Bio Anth Week 9
Bio Anth Week 9 Anth 1001
Popular in Biological Anthropology
Popular in anthropology, evolution, sphr
This 14 page Class Notes was uploaded by Jaimee Kidd on Monday March 21, 2016. The Class Notes belongs to Anth 1001 at George Washington University taught by Shannon C. McFarlin in Spring 2016. Since its upload, it has received 19 views. For similar materials see Biological Anthropology in anthropology, evolution, sphr at George Washington University.
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Date Created: 03/21/16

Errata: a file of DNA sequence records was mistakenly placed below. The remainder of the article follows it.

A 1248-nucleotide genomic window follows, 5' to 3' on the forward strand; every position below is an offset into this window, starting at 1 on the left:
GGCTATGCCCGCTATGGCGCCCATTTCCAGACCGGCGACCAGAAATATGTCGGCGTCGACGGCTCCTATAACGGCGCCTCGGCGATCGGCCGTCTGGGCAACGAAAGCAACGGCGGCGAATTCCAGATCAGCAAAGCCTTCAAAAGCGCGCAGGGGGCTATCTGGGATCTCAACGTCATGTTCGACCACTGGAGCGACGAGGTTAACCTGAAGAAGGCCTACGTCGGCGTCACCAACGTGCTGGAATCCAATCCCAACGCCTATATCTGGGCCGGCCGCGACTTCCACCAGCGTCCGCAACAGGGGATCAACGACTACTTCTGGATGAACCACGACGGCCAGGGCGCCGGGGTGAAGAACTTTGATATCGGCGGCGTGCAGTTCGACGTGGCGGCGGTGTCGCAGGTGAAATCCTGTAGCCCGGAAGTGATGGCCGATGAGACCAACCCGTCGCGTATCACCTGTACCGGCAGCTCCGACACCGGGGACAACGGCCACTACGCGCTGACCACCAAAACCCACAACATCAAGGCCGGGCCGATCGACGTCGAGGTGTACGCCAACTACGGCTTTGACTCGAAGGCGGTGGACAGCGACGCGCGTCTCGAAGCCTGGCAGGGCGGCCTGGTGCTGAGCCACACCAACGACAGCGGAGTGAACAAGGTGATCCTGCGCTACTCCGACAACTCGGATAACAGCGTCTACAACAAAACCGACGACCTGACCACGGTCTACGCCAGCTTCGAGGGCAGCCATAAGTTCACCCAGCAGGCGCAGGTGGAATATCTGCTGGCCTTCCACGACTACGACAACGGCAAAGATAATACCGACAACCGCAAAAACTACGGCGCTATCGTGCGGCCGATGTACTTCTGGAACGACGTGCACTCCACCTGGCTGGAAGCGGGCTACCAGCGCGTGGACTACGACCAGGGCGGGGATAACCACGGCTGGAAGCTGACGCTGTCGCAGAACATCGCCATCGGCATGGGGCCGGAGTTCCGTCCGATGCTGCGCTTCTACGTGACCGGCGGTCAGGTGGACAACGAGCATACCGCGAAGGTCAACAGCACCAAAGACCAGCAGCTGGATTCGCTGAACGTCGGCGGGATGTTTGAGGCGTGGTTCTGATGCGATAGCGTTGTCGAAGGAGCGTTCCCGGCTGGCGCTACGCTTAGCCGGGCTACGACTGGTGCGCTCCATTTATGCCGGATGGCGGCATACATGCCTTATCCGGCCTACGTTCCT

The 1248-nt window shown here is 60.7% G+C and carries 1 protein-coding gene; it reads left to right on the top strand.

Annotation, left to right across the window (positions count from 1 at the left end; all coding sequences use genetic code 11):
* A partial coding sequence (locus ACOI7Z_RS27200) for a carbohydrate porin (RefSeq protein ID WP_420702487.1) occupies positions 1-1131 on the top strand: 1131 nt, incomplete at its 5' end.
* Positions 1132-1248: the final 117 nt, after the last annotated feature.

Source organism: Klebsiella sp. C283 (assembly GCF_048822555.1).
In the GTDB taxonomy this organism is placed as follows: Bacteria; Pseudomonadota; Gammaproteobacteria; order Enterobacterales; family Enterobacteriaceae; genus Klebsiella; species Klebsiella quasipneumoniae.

Primate Diversity • Geographic distribution of primates ◦ Most primates are distributed across the tropics ◦ behavioral flexibility is key in allowing them to move into different kinds of environments and be successful • Suborder Strepsirhini (two major groups within this) ◦ restricted to Madagascar, Central & southern mainland africa and SE Asia ◦ first group to split off from other primates ◦ Ancestral mammalian traits ▪ sense of smell is well-developed ▪ retain the rhinarium ▪ lower jaw (mandible) is not fused ▪ eye has a tapetum lucidum ▪ most are nocturnal ▪ when light passes through retina is excited photoreceptor cells it hits tapetum luciduma and goes back through retina, excited two times, increases sensitivity in low light situations, but the interference that is cause by reflecting the light twice degrades the acuity to resolve small things in vision ◦ Derived traits: ▪ grooming claw ▪ used to pick through fur ▪ Tooth comb ▪ structure that just forward from the lower jaw ▪ evolved from incisors and canines that have modified to be used in concert with the grooming claw in order to also pick through fur, etc. ◦ First Group- Lorisoidea- Galagos and Lorises ▪ In Africa and Asia ▪ Nocturnal ▪ Varied diets (fruits, flowers, leaves, gums, insects, small mammals and birds) ▪ Urine washing ▪ when they urine, they go back and wash their hands and feet in the urine ▪ this behavior is used in communication because they coat the fur of their infants in urine as well as the paths that they are walking, some sort of territory olfactory communication ▪ also suggested that it is used for adding friction to hands and feet ▪ Males and females do not live in large social groups. Many show: ▪ Solitary foraging ▪ More gregarious sleeping ▪ ‘Dispersed Ploygyny’- one male mates with multiple females ▪ females occupy a small home range ▪ males occupy a larger home range that overlaps with all of this females ▪ Galagos- ▪ Found only in Africa ▪ Known for their leaping abilities- vertical clinging and leaping ▪ Loris ▪ found in africa and asia ▪ slow quadrupedal locomotion ▪ reduced 2nd digits—> song, wide grasp ▪ hands and feet with incredibly strong grasps ▪ cryptic, protective response to predation ▪ secrete toxic chemical incase they get bitten, coat their infants in this toxic secretion ▪ are able to restrict their muscles for long periods of time, when they see predators they are able to just freeze ◦ Second Group- lemuroidea- Lemurs ▪ Madagascar ▪ Extreme diverse representing about 25% of all extant primate genera ▪ diversity allows for a lot of different microhabitats and niches to form in Madagascar ▪ lemurs range in size from small body mouse lemurs to large body indris lemur ▪ Dwarf Lemurs ▪ Small body size, include the smallest primates ▪ Quadrupedal, nocturnal ▪ Twins are common ▪ Seasonal torpor and fat storage ▪ torpor is similar to hibernation, but not totally, during the winters their metabolic rates slow down substantially so they are burning less energy ▪ eat a lot during time that isn’t for torpor, all stored in tail, and then that is used during torpor ▪ True lemurs (go back to get the other ones) ▪ Ring-Tailed Lemurs ▪ Diurnal species, but retain a tapetum lucidum ▪ highly terrestrial ▪ live in large social groups ▪ female dominance ▪ Indri, Sifaka ▪ Include both diurnal and nocturnal species ▪ large body size ▪ tend to be more folivorous ▪ vertical clinging and leaping ▪ long powerful lower hind limbs ▪ long flexible back ▪ long fingers for grasping supports when they land ▪ curved fingers ▪ Aye-Aye ▪ Diet specialized for wood-boring insect larvae ▪ Except for thumb and big toe, all digits have claws; elongated and thin 3rd digit functions like a skewer ▪ large continuously growing incisors • Haplorhine Primates ◦ Next to diverge after Strepsirhines ◦ Tarsiers, Monkeys, Apes, Humans ◦ Derived traits of Anthropoids (subgroup that embodies new and old world monkeys and the apes and humans) ▪ Most are diurnal (active during the day) ▪ lack the tapetum lucidum ▪ Reduced olfaction, enhanced vision ▪ lack the rhinarium ▪ eyes move forward facing ▪ full postorbital closure ▪ lower jaw is fused in most ▪ larger relative brain size ▪ longer developmental periods ▪ increased social complexity ◦ Tarsioidea- Tarsiers ▪ suborder ▪ SE Asia ▪ “Promisian” traits (strepsirhine-like) ▪ grooming claw ▪ unfused lower jaw ▪ nocturnal, small social groups ▪ Haplorhine traits: ▪ lack: tapetum lucidum, rhinarium, tooth comb ▪ Other derived traits: ▪ Adaptations for vertical clinging and leaping ▪ Large eyes relative to body size, orbit anatomy ▪ Nocturnal predators of small vertebrates ◦ *prosimians= strepsirhines and tarsiers ▪ anthropoids is new world and old world monkeys, and apes and humans ◦ Quadrupedalism (Terrestrial or Arboreal) ▪ hind libs and forelimbs of near equal length ▪ arboreal species have long talks to aid in balance on top of branches ▪ shoulder blade positioned to the side of the ribcage and restricted movement at the shoulder ◦ “monkeys" ▪ Platyrrhines (“flat-nosed” new world) ▪ broad noes, with outward facing nostrils ▪ smaller body size ▪ 3 premolars in each quadrant (188.8.131.52.) ▪ all are arboreal ▪ some, but not all, have prehensile tail ▪ grasping tails that have a bare patch of skin that has high density of touch receptors and friction pads, much like fingertips, allows to be used much like a fifth limb to both rap supports, judge the texture of the support, etc. ▪ seen in highly suspensory new world monkeys ▪ most have 2 color vision ▪ Catarrhines (“down nose” old world) ▪ narrow nose; downward facing nostrils ▪ larger body size ▪ 2 premolars in each quadrant (184.108.40.206) ▪ Arboreal and terrestrial ▪ none have prehensile tails ▪ all have 3 color (trichromatic) vision ▪ Ischial callosities • New World Monkeys (Suborder Haplorhini) ◦ Marmosets, Tamarins ▪ Small bodied (< 1 kg) ▪ Omnivorous, insects and plant exudates- things like sap and tree gum ▪ Variety of social grouping patterns ▪ Usually only one breeding female ▪ Intense female-female competition with suppressed ovulation in subordinate females ▪ When there are more than one female in the group, usually only one will reproduce at a time, the dominant female , others have hormonal suppression of ovulation ▪ can give birth of up to 4 children a year, can give birth twice a year (which is a lot for primates) ▪ Twinning is common ▪ Males are principal caregivers ◦ All Other new world monkeys ▪ Diverse group; taxonomy debated ▪ Insectivore-frugicores ▪ Diverse social organization—monogamy (night monkeys) to multi male- multifemale ▪ Capuchins ▪ Tool use ▪ Large brains ▪ Slow life histories ▪ Golden Faced Saki ▪ Dental specializations for eating hard nuts ▪ Spider Monkeys ▪ Suspensory tails • Old World Monkeys ◦ Africa and Asia ◦ Two basic kinds ▪ Colobine monkeys ▪ Dietary specialist on mature leaves ▪ Arboreal quadrupeds; also adaptations for leaping ▪ Cerropihencine ◦ All Old World Monkeys ▪ Ischial Callosites ▪ non slip padding on their ass so that they don’t slip when they are sitting on trees ▪ Sexual Swellings ▪ around the genital area of the female that swells with liquid and changes color around the time of ovulation so that there is a single for males when a woman is ready; time of ovulation it will be very pink and very swollen • Apes ◦ Hominoidea: Apes and Humans ◦ Loss of the tail ◦ Relatively large brains and enhanced cognition ◦ Prolonged development ◦ Postcranial adaptations for suspensory posture and locomotion ▪ suspensory behavior ▪ Short hindlimb, elongated forelimbs ▪ mobile shoulder joint ▪ shoulder blade located on the back ▪ long and curved fingers for grasping branches ◦ Hominoidea- Gibbons and Siamangs ▪ Tropical forests of SE Asia ▪ Smallest of the apes (“lesser apes”) ▪ Diets focus on fruits, but also eat leaves, flowers, invertebrates ▪ Socially monogamous ▪ No sexual dimorphism ▪ Brachiation ◦ Great Apes (Orangutans, Gorillas, Chimpanzees, Humans) ▪ Borneo and Sumatra (Orangutans); Central and West Africa (Gorillas and Chimpanzees) ▪ Large body size ▪ Show suspensory adaptations but are quadrupedal on the ground ▪ spend some time in the trees, but most of their time on the ground ▪ Knuckle walking ▪ Form of quadrupedalism practiced by great apes ▪ Wrist joints are stabilized ▪ Very Diverse ▪ Orangutan ▪ Highly frugivorous ▪ unpredictable food sources in their climate though so they have a long home range ▪ Females are solitary, with dependent offspring ▪ Gorilla ▪ Folivore-frugivores ▪ fruit when they can get it, but mostly leaves and plants ▪ One-male and multi male groups with multi female females and dependent offspring ▪ they can afford to do this and interact with others because there is not as much competition because there is such an abundance of the food that they are looking to eat ▪ Chimpanzees & Bonobos ▪ Diverse diet, mainly fruit: bonobos more folivorous; tool use and hunting ▪ Multi-male, fission/fusion; female bonds & female dominance important in bonobos ▪ fission/fusion society- can regulate competition because they can regulate their group size ▪ Humans ▪ cosmopolitan in our ability to move in and be successful in a variety of place, we show a high range of behavioral flexibility ▪ severely impacted other environments and species around us ▪ nearly half of the world’s primate taxa are classified as threatened and in danger of going extinct ▪ What are the Major Threats? ▪ Habitat loss, fragmentation, modification ▪ Hunting for bushmeat, pet trade ▪ Disease ▪ Political instability ▪ climate change Primate Behavior • Socioecological Model ◦ Rooted in the fact that there is asymmetry in the reproductive investment of males and females in their offspring, they differ in how much they invest and how ▪ more variability into who and what males invest in their offspring ◦ Females are influenced mostly by the distribution of food because they have to support not only themselves but their offspring ▪ Where and how the food is distributed determines what kind of social groups females can form depending on what kind of competition they will be dealing with • Primate Diets ◦ Must provide the energy required to regulate essential bodily functions, and to sustain growth, development and reproduction ▪ Must provide specific types of nutrients ▪ Amino acids and proteins ▪ Fats and oils ▪ Carbohydrates ▪ Vitamins, minerals, and elements ▪ Must minimize exposure to toxins ▪ toxins are often concentrated in mature leaves ands seeds ▪ young leaves, fruits and flowers tend to have lower concentrations of toxins ▪ Primates obtain nutrients from many different sources ▪ Carbohydrates from fruit and gums ▪ Fats and oils from animal prey such as insects, also nuts and seeds ▪ Protein from insect and animal prey, and young leaves ▪ Leaves are also high in fiber, which can be difficult to digest ▪ Most colobines eat leaves and have enlarged intestines ◦ Most primates rely more heavily on some types of foods than others ▪ Frugivore, folivore, insectivore, gummivore ▪ Insectivores tend to be smaller in body size ▪ Smaller animals have relatively higher energy requirements and eat small amounts of high quality foods ▪ Folivores tend to be larger in body size ▪ Can afford to eat large quantities of lower quality foods ◦ Diets influence ranging patterns ▪ Leaves are more abundant in supply and predictable in space and time ▪ Fruits tend to be less predictable in supply and patchily distributed in space and time ▪ Folivores tend to have smaller home ranges than Frugivores ▪ Costsand benefits of territoriality ▪ Benefit: prevents outsiders from exploiting the limited resources within a territory ▪ Cost: energetically costly • Why Do Primates Live in Groups? ▪ Costs of sociality ▪ greater competition for resources ▪ vulnerability to infectious disease ▪ Two main benefits of sociality ▪ Enhanced access to resources ▪ Reduced vulnerability to predation ▪ Two main models of Sociality ▪ 1. Resource Defense Model ▪ Primates live in groups because groups are more successful in defending access to resources than lone individuals ▪ Join defense of food resources if profitable when: ▪ (1) Food items are relatively valuable ▪ (2) Food sources are clumped in space and time ▪ (3) There is enough food within defended patches to meet the needs of several individuals ▪ Fruit often meets these three requirements ▪ Larger groups generally are more successful in fights over resources than small groups ▪ Problems: ▪ Benefits gained in between group competition are offset by costs incurred from increased within group competition for food resources ▪ Does not explain the social organization of certain species that do not concentrate on fruit ▪ 2. Predator Defense Model ▪ Group living evolved as a defense against predators ▪ A wide array of predators hunt primates, and predation is thought to be a significant source of mortality among wild primates ▪ Grouping may reduce vulnerability to predation ▪ Terrestrial species tend to form larger groups than arboreal species ▪ Solitary haplorhines (e.g. orangutans, spider monkeys) are large in body size and apparently face little danger from predators ▪ Juveniles suffer from higher mortality in smaller groups than in larger groups ▪ Primates seem to adjust their behavior in response to the risk of predation (e.g. alarm calling) ▪ Weaknesses of model: ▪ Predation is very difficult to observe and it is therefore difficult to establish whether it is clearly linked to group size • Reproductive Asymmetry ◦ Primate mothers are almost always the primary (if not exclusive) caretakers of offspring ◦ The behavior of fathers is much more variable ▪ father will never exclusively be the caretaker of the offspring because of the time of lactation ◦ Reproductive Potential= the maximum number of offspring an individual can produce ▪ Female reproductive potential is more limited ▪ Females born with limited # of ova (eggs) ▪ Female can only breed when ova mature and are released ▪ Male reproductive potential is very high ▪ Sperm ar smaller and more numerous ▪ Constantly replenished ▪ Males can fertilize whenever sperm are replenished; more often ◦ Female strategies ▪ Other limits on reproductive potential ▪ Energetic costs of pregnancy and lactation requires mammalian females to make a significant initial investment in each offspring ▪ Each infant represents a significant portion of a female’s lifetime fitness ▪ Females have limited capacity to increase reproductive success by increasing # of offspring ▪ Females are best able to increase reproductive success by increasing chances of survival ▪ Females can improve likelihood of their and their offspring’s survival in 2 ways: ▪ (1) Invest more care and energy into offspring ▪ Depends largely on her ability to obtain important resources (food, nest sites, helpers) to support herself and her offspring ▪ (2) Be choosy about males fathering offspring ▪ only mate with quality males ▪ Female reproductive success is limited primarily by access to important resources necessary for survival ▪ Female strategies are primarily influenced by the distribution of food ▪ Female relationships are influenced by competitive regimes, which are consequence of food patch size and distribution ▪ (1) Scramble Competition ▪ Occurs when resources cannot be easily monopolized or defended and therefore access occurs on a first-come first- serve basis ▪ resources of low value are highly dispersed ▪ ex. leaves ▪ (2) Contest Competition ▪ Occurs when access to a resource can be monopolized by one of more individuals; some individuals systematically exclude others, and obtain more of the resources ▪ Resource patches are clumped, of immediate size and high value ▪ ex. fruits ▪ Fission Fusion Societies ▪ Group size and composition vary over time ▪ Benefits of grouping ▪ Mitigate costs of within group competition ▪ Dominance ▪ Often measured in terms of the direction of approach-retreat interactions, or the direction of submissive and aggressive behaviors in interactions ▪ When there is competition, dominance rank may determine priority of access to preferred resources ▪ Dominance rank has significant fitness consequences ▪ Offspring of high-ranking females are large for age (faster growth rates) and have earlier ages at maturity ▪ Begin reproducing earlier —> may have an additional offspring compared to lower-ranking females ▪ Offspring of high-ranking females are more likely to survive, have earlier ages at maturity, and shorter inter birth intervals ◦ Male Strategies ▪ What limits reproductive potential? ▪ For most mammals, the main limiting factor for male reproductive success is the number of females he can mate with ▪ High variance in reproductive success among males (reproductive skew) ▪ There is high variance in reproductive success among males ▪ Leads to competition among males ▪ Males can increase reproductive success by increasing the number of mates ▪ They do this through competition with other males to gain access to mates ▪ Because females are a limited resource, being “choosy” isn’t the best option for males to increase RS in most species ▪ male reproductive success is limited primarily by the availability of mating opportunities ▪ Male strategies are primarily influenced by the distribution of fertile females ▪ Contrast among males is more violent than those of females because their is more at stake ◦ Sexual Selection ▪ A form of natural selection that occurs when individuals differ in their ability to compete with others for mates or to attract members of the opposite sex ▪ Favors the evolution of traits that allow the limited sex (males in most species) to compete more effectively for access to the limiting sex (females) ▪ Darwin: Differences in reproductive success caused by competition over mates —> sexual selection ▪ “Sexual selection…depends, not on a struggle for existence, but on a struggle between males for possession of females; the result is not death of unsuccessful competition, but few offspring." ▪ Inter-sexual Selection ▪ Where individuals exert choice among individuals of the opposite sex for mating partners ▪ favors traits that make males (usually) more attractive to females ▪ Favors traits that: ▪ (1) Provide direct benefits to their mates ▪ (2) Indicate good genes and thus increase the fitness of the offspring ▪ (3) Make males more conspicuous to females (although they can be maladaptive) ▪ Potentially problematic as these traits make males more conspicuous when it comes to their predators ▪ Intra-sexual Selection ▪ Competition among same sex individuals for access to members of the opposite sex ▪ Favors large body size, large canine teeth, and other traits that enhance competitive ability ▪ Contest Competition for mats —> traits that improve fighting success ▪ Selection for large male size —> body size sexual dimorphism ▪ Selection for large male canine size —> canine dimorphism ▪ Sexual dimorphism ▪ when males and females differ consistently in size or appearance ▪ greatest in one-male multi female (polygynous) social groups ▪ Least in monogamous social groups ▪ Sperm Competition ▪ In social systems where multiple males have access and male-male competition is high, sexual selection favors sperm competition ▪ Increased sperm production (testes size) ▪ Infanticide ▪ Act of killing a dependent infant ▪ One male, multi female structure are most common to have this ▪ Outsider males overthrow resident dominant male, and a new leader male is established ▪ This may be followed by killing got unweaned infants by the new leader male ▪ Sexual Selection Hypothesis: Infanticide is a male reproductive tactic which is sexually-elected (i.e., evolved as a consequence of male-male competition) ▪ Predictions: ▪ Infant killing will be directed at unrelated offspring, thereby reducing the RS of competition males by killing their infants ▪ Death of the dependent infant will lead to a termination of lactation; mother becomes fertile sooner ▪ The killer increases his chances of mating with the mother and siring the next infant ▪ DNA analysis supports the adaptive hypothesis in langurs ▪ In all cases with complete DNA samples ,the attacker male could be excluded as the father of the victime ▪ IN all cases, of subsequent births, the presumed killer was the likely father of the subsequent infant. ▪ Primates choose mates based on MHC diversity ▪ Rhesus Macaques ▪ Males that were heterozygous at a MHC locus sired significantly more offspring than homozygous males —> increased fitness ▪ Pig-Tailed Macaques ▪ Similarity in MHC antigens between mother and father predicts pregnancy loss ▪ Females also exert choice based on dominance ▪ Capuchin Monkeys ▪ Females exert choice for dominant males —> direct more grooming, sexual solicitations, maintain proximity towards high-ranking males ▪ Baboons: Male-Female “friendships" ▪ Close associations between females and adult males; preferential mating when the female is fertile ▪ Suggested to provide protection of the female, and protection of the infant from infanticide ▪ Human Mate Choice? ▪ Symmetry: Honest indicator of the quality of someone’s genes? ▪ Honest signal: information increases offspring fitness ▪ Humans select mates on the basis of odor cues, which indicate genetic diversity at important immune function loci Fossils • Fossils- The surviving bones and teeth of a once leaving animal; fundamental source of date, primarysource of date, tells a lot about behavior, environment, etc. ◦ Preserved remains of once-living organisms ◦ How they are formed: ▪ Hominid dies, often times footprints are left in the mud ▪ With time, only bones remain ▪ Skeleton is broken by trampling ▪ Skeleton and footprints are buried by water and sediment ▪ Over time, more sediments accumulate and bones fossilize ▪ Erosion exposes the layer of strata containing the bones and footprints • Paleontology- The study of extinct organisms based on their fossilized remains ◦ Where was it found, what kind of environment was it found, what other species were around at the time and how might they have been related • What is a fossil? ◦ Fossilization is a rare event ◦ Several conditions must be met before remains can be preserved: ▪ Remains must be suitable for fossilization ▪ Remains must be buried ▪ The material in which the remains are buried must be suitable for fossilization • What can we learn from fossils? ◦ Look at cranial size and shape and predict cognition and behavior ◦ Look at the teeth and make predictions of diet, behavior, and social structure ◦ Measure body proportions to learn something about possible environment and ecology ◦ Look at the pelvis to predict obstetrics and locomotion ◦ Morphology of the hands to look at manual dexterity ◦ Morphology of lower limbs to reconstruct something about locomotion and substrate • Bias in the fossil record ◦ The fossil record is not a complete record of the history of organisms ever to exist on earth; it is only a sample of the plants and animals that once lived ◦ Some skeletal parts preserve better than others, *GO BACK* • Some unusual surprises ◦ Footprints (Laetoli, Tanzania) ▪ Individual walked across a volcanic ash layer ▪ Soft rain cemented the footprints, and they were covered by another ash deposit ▪ Information about locomotion ◦ Coprolites (fossilized feces) ▪ More common when individuals incorporate inorganic components into their diets (e.g. hyenas eat bones) ▪ Useful to understand diet and environment • The Matrix ◦ Skeletons become fossils by absorbing minerals from their surroundings ◦ The matrix composition is informative for analyzing fossils and its is critical for the dating got fossils ◦ Context is critical ▪ Want to be able to associate the bones you are excavating with the sediments they were in to look at this to understand environment, humidity, weather, etc. • Dating Fossils ◦ Relative Dating- focused on being able to figure out which sediments are older than other sediments, and how they relate ▪ Lithostratigraphy- use characteristics of the rock layers to link sedimentary sequences and establish relative ages across sites ▪ Biostratigraphy- ▪ Tephrostratigraphy ▪ Geomagnetic polarity ▪ Establishes a broad geological context. Uses principles of stratigraphy (=study of rock layers) to establish the relative ages between localities and between fossils founding these localities ▪ Law of Superpositions: basically that higher layers are the newest rocks and the lower layers are the oldest layers, in the absence of other geological or tectonic processes ◦ Chronometric (absolute) Dating- allow you to put an absolute time frame on ▪ Isotpoic/radiometric